Perhaps most critical to the State v. Jones analysis in this case is the fact that the worksheet fails to specify any written vehicle selection procedures to govern the officers in the field. For example, the limited written "strategy" contains no indication whether the officers were to stop all motorists, or only one in three or one in five vehicles, or were to use some other selection criteria. Further, the written instructions set forth no duty assignments, no detention techniques, and no procedures for disposition of vehicles, contrary to the express requirements of State v. Jones, 483 So. 2d at 438. Although, as noted by the majority opinion in the present case, the supreme court indicated that the State v. Jones requirements were not inelastic (". . . if the guidelines fail to cover each of these matters they need not necessarily fail. Rather, courts should view each set of guidelines as a whole when determining the plan's sufficiency." Id.), the constitutional sufficiency of written procedures should be determined based upon the extent to which the procedures serve as "neutral criteria governing the officers in the field," id., and "minimize the discretion of the field officer." Id. Not only does this directed patrol worksheet contain none of the procedures specified in State v. Jones, but it sets forth no governing procedures whatsoever. Clearly, it cannot be seen as a limitation on police discretion. In addition, although additional oral instructions were given in the field, those instructions were similar to the oral instructions to stop every fifth vehicle found inadequate in State v. Jones, id. at 435.

Campbell, 667 So. 2d at 287-88 (Van Nortwick, J., dissenting).
The dissent also indicated that the majority's interpretation of Jones conflicts with the holding of the Fourth District in Hartsfield v. State, 629 So. 2d 1020 (Fla. 4th DCA 1993). Campbell, 667 So. 2d at 288 (Van Nortwick, J., dissenting).
In Hartsfield, the district court, reversing the denial of a motion to suppress in a sobriety roadblock case, held that "[t]he absence of specific written guidelines renders the roadblock operation fatally defective under State v. Jones." Id. at 1021. "Although the majority opinion here attempts to distinguish Hartsfield because the evidence there did not establish that any of the operating procedures used for the roadblock were in written form, to the extent the majority opinion in the present case concludes that the State v. Jones requirement of detailed written guidelines is no longer viable, it nevertheless directly conflicts with Hartsfield." Campbell, at 288. We agree. Hartsfield disapproved a roadblock set up in accordance with police standard operating procedures, but without advance written guidelines. The case at hand is virtually identical.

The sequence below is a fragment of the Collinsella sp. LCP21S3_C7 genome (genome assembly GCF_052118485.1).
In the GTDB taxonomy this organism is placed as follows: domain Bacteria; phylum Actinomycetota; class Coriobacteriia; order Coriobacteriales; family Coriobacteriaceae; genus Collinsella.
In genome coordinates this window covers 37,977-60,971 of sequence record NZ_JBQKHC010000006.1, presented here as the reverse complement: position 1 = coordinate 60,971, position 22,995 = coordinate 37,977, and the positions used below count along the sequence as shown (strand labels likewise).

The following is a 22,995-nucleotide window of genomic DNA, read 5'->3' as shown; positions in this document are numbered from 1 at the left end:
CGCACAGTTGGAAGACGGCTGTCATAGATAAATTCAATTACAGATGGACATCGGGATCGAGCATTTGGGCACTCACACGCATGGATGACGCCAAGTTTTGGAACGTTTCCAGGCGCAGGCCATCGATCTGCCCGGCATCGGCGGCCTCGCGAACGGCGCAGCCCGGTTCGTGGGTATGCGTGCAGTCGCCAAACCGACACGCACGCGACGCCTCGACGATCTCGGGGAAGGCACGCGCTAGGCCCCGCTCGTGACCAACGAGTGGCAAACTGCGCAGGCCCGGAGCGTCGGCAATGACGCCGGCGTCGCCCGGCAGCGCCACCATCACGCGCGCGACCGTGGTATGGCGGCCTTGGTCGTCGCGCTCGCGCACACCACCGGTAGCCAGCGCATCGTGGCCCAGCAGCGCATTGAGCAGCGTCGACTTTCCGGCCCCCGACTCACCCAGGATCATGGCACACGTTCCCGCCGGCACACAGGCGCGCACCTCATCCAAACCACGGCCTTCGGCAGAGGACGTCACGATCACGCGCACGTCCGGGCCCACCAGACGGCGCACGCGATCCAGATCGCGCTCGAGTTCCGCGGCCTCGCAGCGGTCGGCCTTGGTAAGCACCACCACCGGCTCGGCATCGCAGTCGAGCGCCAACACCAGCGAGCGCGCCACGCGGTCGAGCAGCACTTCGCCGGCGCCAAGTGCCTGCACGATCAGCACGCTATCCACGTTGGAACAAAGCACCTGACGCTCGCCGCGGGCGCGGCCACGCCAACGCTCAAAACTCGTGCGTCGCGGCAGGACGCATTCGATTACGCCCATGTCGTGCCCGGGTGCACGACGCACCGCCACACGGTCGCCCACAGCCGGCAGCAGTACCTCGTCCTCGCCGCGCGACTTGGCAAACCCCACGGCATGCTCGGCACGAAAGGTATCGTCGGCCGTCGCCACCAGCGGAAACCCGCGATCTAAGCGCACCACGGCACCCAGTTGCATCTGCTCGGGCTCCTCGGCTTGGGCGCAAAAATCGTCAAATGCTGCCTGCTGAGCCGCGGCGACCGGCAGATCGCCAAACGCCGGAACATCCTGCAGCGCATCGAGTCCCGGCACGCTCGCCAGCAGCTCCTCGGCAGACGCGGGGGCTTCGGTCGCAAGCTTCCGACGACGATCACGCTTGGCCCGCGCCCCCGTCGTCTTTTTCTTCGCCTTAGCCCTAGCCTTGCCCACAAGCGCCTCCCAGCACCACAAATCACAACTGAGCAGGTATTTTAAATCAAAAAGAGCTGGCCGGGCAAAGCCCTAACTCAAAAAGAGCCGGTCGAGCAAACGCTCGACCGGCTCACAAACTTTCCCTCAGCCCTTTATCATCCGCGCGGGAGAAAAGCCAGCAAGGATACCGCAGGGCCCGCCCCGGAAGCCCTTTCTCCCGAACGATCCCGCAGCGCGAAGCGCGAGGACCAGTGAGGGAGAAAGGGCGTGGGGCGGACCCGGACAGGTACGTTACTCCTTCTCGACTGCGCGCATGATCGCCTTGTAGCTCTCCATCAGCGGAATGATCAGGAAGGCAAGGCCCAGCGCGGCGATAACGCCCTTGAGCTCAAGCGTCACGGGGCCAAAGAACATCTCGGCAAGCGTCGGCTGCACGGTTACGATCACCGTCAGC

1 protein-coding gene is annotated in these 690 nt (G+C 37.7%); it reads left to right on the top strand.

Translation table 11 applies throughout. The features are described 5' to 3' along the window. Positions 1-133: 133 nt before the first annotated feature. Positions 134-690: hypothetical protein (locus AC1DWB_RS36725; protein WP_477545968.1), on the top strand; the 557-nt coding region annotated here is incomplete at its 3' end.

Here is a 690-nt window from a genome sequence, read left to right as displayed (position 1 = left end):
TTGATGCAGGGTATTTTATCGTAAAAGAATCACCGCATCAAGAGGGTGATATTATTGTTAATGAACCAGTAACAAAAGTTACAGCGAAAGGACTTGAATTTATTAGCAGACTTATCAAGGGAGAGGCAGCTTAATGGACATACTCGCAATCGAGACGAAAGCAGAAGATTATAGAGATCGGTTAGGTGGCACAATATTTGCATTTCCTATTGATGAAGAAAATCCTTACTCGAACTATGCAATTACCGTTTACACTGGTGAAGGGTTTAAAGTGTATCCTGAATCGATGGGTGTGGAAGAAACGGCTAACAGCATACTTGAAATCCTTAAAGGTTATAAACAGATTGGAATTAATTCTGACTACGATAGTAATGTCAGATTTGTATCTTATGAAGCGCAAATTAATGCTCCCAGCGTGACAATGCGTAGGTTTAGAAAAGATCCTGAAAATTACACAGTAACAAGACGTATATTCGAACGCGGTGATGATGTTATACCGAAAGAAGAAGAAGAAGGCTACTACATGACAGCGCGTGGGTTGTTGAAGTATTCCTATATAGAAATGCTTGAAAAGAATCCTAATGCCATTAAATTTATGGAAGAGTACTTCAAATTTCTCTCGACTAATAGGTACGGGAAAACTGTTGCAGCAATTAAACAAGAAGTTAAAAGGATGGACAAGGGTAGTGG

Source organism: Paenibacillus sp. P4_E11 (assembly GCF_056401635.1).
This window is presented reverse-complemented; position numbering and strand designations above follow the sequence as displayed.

Here the police sought to substitute a general operating procedure contained in a standard operational order for the detailed written guidelines for a particular roadblock as required by Jones. As noted by Judge Van Nortwick, however, the standard operational order itself contemplated the issuance of a specific set of written guidelines for a particular roadblock. It is the failure to comply with that mandate that is fatal to the roadblock here. Jones was decided in 1986, many years before this roadblock was established, and the Jones mandate is clear. It is also apparent from the standard operating order here that the police were familiar with Jones, but failed to comply with its directive in this instance.
The requirement of written guidelines is not merely a formality. Rather, it is the method this Court and others have chosen to ensure that the police do not act with unbridled discretion in exercising the power to stop and restrain citizens who have manifested no conduct that would otherwise justify an intrusion on a citizen's liberty. In this country the police are not vested with the general authority to set up "routine" roadblocks at any time or place. Rather, law enforcement was placed on notice by our holding in Jones that the stopping and detaining of a citizen is a serious matter that requires particularized advance planning and direction and strict compliance thereafter.
Accordingly, we find that the limited police directives prepared in this case did not sufficiently circumscribe the field officers' discretion and fell far short of the "written set of uniform guidelines" we required in Jones.
CONCLUSION
We conclude that the documentation used by the police officials, which patently did not comply with the State v. Jones requirement for written guidelines, rendered Campbell's stop fatally defective under the Fourth Amendment and article I, section 12 of the Florida Constitution. We quash the district court decision below and approve the decision in Hartsfield v. State, 629 So. 2d 1020 (Fla. 4th DCA 1993).
It is so ordered.
KOGAN, C.J., and OVERTON, SHAW, GRIMES, HARDING, WELLS and ANSTEAD, JJ., concur.

NOT FINAL UNTIL TIME EXPIRES TO FILE REHEARING MOTION AND, IF FILED, DETERMINED.

Application for Review of the Decision of the District Court of Appeal -Direct Conflict of Decisions
First District - Case No. 93-3340

(Duval County)


Wm. J. Sheppard and Richard W. Smith of Sheppard and White, P.A., Jacksonville, Florida,

for Petitioner


Robert A. Butterworth, Attorney General; James W. Rogers, Tallahassee Bureau Chief, Criminal Appeals, and Stephen R. White, Assistant Attorney General, Tallahassee, Florida,

for Respondent


Enoch J. Whitney, General Counsel and Judson M. Chapman, Assistant General Counsel, Tallahassee, Florida,

for Department of Highway Safety and Motor Vehicles,
Amicus Curiae


George Aylesworth, Miami, Florida,

for the Florida Police Chiefs Association, Amicus Curiae


Maury Kolchakian, General Counsel and Electra Theodorides, Deputy General Counsel, Tallahassee, Florida,

for the Florida Sheriffs Association, Amicus Curiae